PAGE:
Seniors Lead the Slowdown in Local Consumer Commerce
July 20, 2017
The JPMorgan Chase Institute’s analysis of Local Consumer Commerce showed a decline in spending growth throughout 2016 which was most prominent amongst older consumers. When we compared consumers 55 and older to consumers under 35, this decline was most stark in spending growth for restaurants and other services.
The economic decisions made by older consumers are increasingly important given the aging of the consumer base throughout the US. The US Census Bureau projects that more than 20 percent of the US population will be 65 or older by 2030, up from 13 percent in 2010.footnote 1 To better understand the economic and policy consequences of this demographic shift, the Institute explored the components of the decline in spending growth from older Americans.
The analysis employs the Local Consumer Commerce (LCC) data asset, which encompasses over 19 billion de-identified credit and debit card transactions from over 59 million consumers in 15 major metropolitan areas. The LCC Index, built on the LCC asset, captures year-over-year growth in everyday spending across a range of consumer and merchant groups. The transaction-level data in the LCC data asset are augmented by the zip codes of both the consumer and merchant, providing a local, place-based view of spending growth. Consequently, we can evaluate trends at both the city level and across the 15 cities we track.footnote 2
Figure 1: Older consumers were the largest driver of decline in the LCCI
The share of total spending by older consumers is large enough that growth declines within this group can affect the overall growth rate (see Figure 1footnote 3). In December 2016, consumers between the ages of 35 and 54 and consumers 55 and older made up 41.2 percent and 38.2 percent of total LCC spend, respectively. In contrast, consumers under 35 only made up 20.6 percent of total LCC spend in the same time period.
Older consumers generally have lower spending growth relative to their younger counterparts across all product types. However, to better understand which age groups have driven the overall decline in spending growth, we focus on the gap between growth rates. While this gap has been fairly stable across most product types over time, spending growth on restaurants (17 percent of total LCC spending) and other services (15.7 percent of total LCC spending) have seen a widening gap.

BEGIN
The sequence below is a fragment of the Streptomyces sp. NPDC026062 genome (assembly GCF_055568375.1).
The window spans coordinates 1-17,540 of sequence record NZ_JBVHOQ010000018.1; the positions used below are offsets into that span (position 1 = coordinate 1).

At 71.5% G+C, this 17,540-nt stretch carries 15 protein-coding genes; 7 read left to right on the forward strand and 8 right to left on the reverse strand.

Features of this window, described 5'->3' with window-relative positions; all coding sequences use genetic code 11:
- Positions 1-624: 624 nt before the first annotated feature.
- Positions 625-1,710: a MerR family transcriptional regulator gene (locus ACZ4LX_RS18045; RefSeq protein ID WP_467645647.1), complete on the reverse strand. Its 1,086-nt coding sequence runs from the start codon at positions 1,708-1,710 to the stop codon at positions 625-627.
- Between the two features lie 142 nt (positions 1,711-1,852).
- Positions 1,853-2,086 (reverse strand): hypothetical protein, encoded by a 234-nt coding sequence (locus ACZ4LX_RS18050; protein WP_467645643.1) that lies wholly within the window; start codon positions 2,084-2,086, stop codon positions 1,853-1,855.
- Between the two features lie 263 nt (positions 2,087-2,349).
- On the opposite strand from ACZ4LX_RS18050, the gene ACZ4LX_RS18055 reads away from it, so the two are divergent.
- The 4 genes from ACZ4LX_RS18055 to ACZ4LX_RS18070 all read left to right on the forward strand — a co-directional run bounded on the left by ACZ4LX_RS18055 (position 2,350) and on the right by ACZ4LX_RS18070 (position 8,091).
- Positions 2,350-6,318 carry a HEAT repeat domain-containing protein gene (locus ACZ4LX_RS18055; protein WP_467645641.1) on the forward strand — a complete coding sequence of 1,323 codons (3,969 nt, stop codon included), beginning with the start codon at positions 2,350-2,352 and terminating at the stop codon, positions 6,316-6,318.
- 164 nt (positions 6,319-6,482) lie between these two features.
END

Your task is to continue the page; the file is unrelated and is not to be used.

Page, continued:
Figure 2: Restaurant spending growth declined fastest for older consumers
In March 2014, spending growth at restaurants for consumers under 35 was 8.6 percentage points higher than restaurant spending growth for consumers 55 and older. By December 2016, that difference increased to 13.8 percentage points. Surprisingly, this slowdown in dining out was not accompanied by an increase in spending at grocery stores. Spending growth at restaurants dropped from a positive 5.0 percent in March 2014 to a 3.3 percent decline in December 2016, while spending growth at grocers dropped from a positive 0.7 percent to a 2.6 percent decline over the same time period.
Figure 3: Other services spending growth also declined fastest for older consumers
Over the March 2014 to December 2016 period, the gap in growth on other services spending between consumers under 35 and consumers 55 and older increased from 10.6 percentage points to 13.8 percentage points. The other services product type captures a broad array of products; like restaurant spending, older consumers account for a larger proportion of spending on other services than their younger counterparts. In December 2016, consumers under 35 accounted for just 20.6 percent of spending on other services. Consumers between 35 and 54, and consumers 55 and older, accounted for 40.4 and 39.0 percent, respectively. We find that the largest decline in spending growth from older consumers within other services came from transportation (e.g. subways and buses) and automotive (e.g. car repairs and oil changes) services.footnote 4
Figure 4: Spending on transportation and automotive services had the greatest declines on other services spending among older consumers
The shifts in behavior among older consumers have significance at both the local and national levels. In particular, these changes have implications for decision makers that monitor and analyze changes in the economic climate and tax bases of major urban centers. JPMC data offers an unprecedented and nuanced view of activity that can inform economic analysis and forecasting for policymakers as the demographic characteristics of the population evolve over time.
Farrell, Diana and Bryan Kim. “Seniors Lead the Slowdown in Local Consumer Commerce.” JPMorgan Chase Institute, 2017.
- An Aging Nation: The Older Population in the United States
- As of June 2017, there are 15 LCC cities: Atlanta, Chicago, Columbus, Dallas-Ft. Worth, Denver, Detroit, Houston, Miami, Los Angeles, New York, Phoenix, Portland (OR), San Diego, San Francisco, and Seattle.
- Note that all growth rates in this post reflect 3-month rolling averages. We smoothed these series to highlight longer term trends.
- Demand for transportation services is partially driven by the need for consumers to travel between their residence and the location of the merchants at which they shop. The Institute has studied how these distances change over time in our brief titled Going The Distance: Big Data on Retail Access.
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